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Safe Cast string to enum

, 2 Mar 2014 CPOL
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Safe cast string to enum

Introduction

In one of my projects, I had to make an interface between database and web service in C# code.

One of the problems I had to face was the need to cast strings to enumerable types, because of the simple fact that database has no idea what is an 'enum'. Yes, the simplest mapping between an enumeration and database type is integer. It is the simplest but in my opinion, not the best. For example, I really do not remember (or do not WANT to remember) what is the meaning of 4 integer value in case of package shipment status.

We can have values like this:

  • 0 - RequestReceived
  • 1 - Accepted
  • 2 - Assembling
  • 3 - Sended
  • 4 - CustomerReceived
  • 5 - Completed

Let's assume that is a valid flow of package delivery flow. For someone that is working on a system that handles monitoring of that kind of mechanism, this could be not an issue, because this flow is easy to recall. Yes. But as the company grows, software grows. And most likely, more enumeration types will be created.

So to have the best of two worlds, in my opinion, it is best to have enumeration in strings and with possibility to cast strings like '0' and 'RequestReceived' to RequestReceived enum value.

A nice feature is to make casting also case insensitive. But this is not necessary.

Aside from interfacing with database, there are other use cases that come to mind:

  1. User interfaces input
  2. Type serialization to JSON and from JSON
  3. XML serialization
  4. Import from various data sources like CSV

Ok. That is for introduction. Let's go to the coding.

First, we have to retrieve values of enum type:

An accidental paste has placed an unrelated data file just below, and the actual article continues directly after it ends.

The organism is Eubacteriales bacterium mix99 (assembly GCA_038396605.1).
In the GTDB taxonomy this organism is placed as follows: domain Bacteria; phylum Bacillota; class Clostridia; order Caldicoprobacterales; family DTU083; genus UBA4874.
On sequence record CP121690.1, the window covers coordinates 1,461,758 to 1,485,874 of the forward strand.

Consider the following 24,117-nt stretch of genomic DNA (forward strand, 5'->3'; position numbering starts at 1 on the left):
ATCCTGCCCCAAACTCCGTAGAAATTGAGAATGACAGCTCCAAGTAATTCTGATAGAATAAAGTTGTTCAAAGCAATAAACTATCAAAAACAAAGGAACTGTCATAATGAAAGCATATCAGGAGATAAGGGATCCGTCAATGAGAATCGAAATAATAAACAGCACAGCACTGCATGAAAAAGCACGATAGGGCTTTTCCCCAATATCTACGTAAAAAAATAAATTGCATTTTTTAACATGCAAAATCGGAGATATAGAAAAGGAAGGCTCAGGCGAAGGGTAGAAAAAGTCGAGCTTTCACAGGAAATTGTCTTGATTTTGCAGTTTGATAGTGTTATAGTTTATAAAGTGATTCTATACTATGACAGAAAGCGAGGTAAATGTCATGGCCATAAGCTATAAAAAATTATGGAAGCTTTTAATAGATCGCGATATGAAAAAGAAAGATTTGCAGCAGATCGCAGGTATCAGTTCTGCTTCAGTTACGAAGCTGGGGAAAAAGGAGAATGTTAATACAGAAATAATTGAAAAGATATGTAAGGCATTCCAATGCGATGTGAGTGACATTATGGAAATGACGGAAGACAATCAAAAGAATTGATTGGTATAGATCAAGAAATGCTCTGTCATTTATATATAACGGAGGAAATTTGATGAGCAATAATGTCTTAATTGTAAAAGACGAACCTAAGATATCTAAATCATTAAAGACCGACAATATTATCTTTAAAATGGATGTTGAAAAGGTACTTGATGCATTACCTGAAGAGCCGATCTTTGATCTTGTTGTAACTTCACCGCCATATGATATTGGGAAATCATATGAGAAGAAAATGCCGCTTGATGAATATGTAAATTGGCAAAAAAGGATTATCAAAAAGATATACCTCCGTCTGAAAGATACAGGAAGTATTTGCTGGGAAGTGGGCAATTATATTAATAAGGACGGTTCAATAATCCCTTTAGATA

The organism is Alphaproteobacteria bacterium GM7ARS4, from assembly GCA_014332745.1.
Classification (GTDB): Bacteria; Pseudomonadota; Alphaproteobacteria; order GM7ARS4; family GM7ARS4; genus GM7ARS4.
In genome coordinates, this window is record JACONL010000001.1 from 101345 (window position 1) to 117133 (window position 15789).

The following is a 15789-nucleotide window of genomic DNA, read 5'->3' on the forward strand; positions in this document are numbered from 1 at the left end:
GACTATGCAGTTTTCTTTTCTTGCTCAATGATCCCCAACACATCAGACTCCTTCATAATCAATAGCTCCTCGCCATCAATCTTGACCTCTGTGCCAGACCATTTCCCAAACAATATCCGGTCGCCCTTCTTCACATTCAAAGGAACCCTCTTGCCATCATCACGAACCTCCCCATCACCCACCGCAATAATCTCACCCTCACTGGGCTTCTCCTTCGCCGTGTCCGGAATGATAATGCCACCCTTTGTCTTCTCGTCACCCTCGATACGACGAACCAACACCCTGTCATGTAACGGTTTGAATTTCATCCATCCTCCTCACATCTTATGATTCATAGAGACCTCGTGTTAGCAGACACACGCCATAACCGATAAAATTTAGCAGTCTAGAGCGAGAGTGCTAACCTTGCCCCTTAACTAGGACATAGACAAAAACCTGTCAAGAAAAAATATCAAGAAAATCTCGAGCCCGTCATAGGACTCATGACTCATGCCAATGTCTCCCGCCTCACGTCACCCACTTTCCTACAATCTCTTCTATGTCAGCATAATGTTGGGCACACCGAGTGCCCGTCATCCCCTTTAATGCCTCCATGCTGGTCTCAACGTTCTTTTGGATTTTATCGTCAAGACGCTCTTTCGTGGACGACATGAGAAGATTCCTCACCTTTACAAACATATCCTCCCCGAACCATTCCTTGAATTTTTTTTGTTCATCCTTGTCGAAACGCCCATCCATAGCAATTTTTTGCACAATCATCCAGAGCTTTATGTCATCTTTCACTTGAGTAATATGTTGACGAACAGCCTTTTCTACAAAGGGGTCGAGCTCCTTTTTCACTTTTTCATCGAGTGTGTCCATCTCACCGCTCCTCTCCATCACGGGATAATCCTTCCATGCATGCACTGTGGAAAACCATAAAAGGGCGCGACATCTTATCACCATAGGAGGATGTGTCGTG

var values = Enum.GetValues(typeof(TEnum));

This is simple. Static method of Enum special class returns all possible values of an enum. With that knowledge, we can just use foreach loop to iterate through collection:

public static EnumTest GetEnumValue(string val)
{
    var values = Enum.GetValues(typeof(EnumTest));
    foreach (EnumTest value in values)
    {
        if (val.Equals(value.ToString()))
        {
            return value;
        }
    }
    return 0;
}

There are a few problems with this method. First, we can use it with only one predefined type of enum. Sadly, this is impossible to create generic enum-only method in C#. But we can do pretty close. Second problem is that we don't need to have default values of enum type with integer equivalent of 0. 0 cannot be in an enum at all!
For the first issue, we can add generic type argument with constraints of interfaces implemented by enum types and with struct special constraint.
For the second issue, we can use default C# keyword. Our 'better' method will be declared as follows:

public static TEnum GetEnumValue(string val)
    where TEnum : struct, IComparable, IFormattable, IConvertible
{
    var values = Enum.GetValues(typeof(TEnum));
    foreach (TEnum value in values)
    {
        if (val.Equals(value.ToString()))
        {
            return value;
        }
    }
    return default(TEnum);
}

Of course, there can be other types that can work with this method but are in fact not an enumerable type, but this is the best solution available in C# (that I know of). Default statement in case where string value is not found in method will return first defined value of an enum.

The next step will be to add possibility of integers values in strings. For that, we have to cast enum values to type int. We cannot do that with simple casting operation in C# because it is not possible with generic type we defined in our improved method. But we can use IConvertible interface and its ToInt32 method. It requires format provider for casting though. I used CultureInfo.CurrentCulture property which was OK in my application, but this could be a problem in others. It depends where it will be used. Changed method will look like this: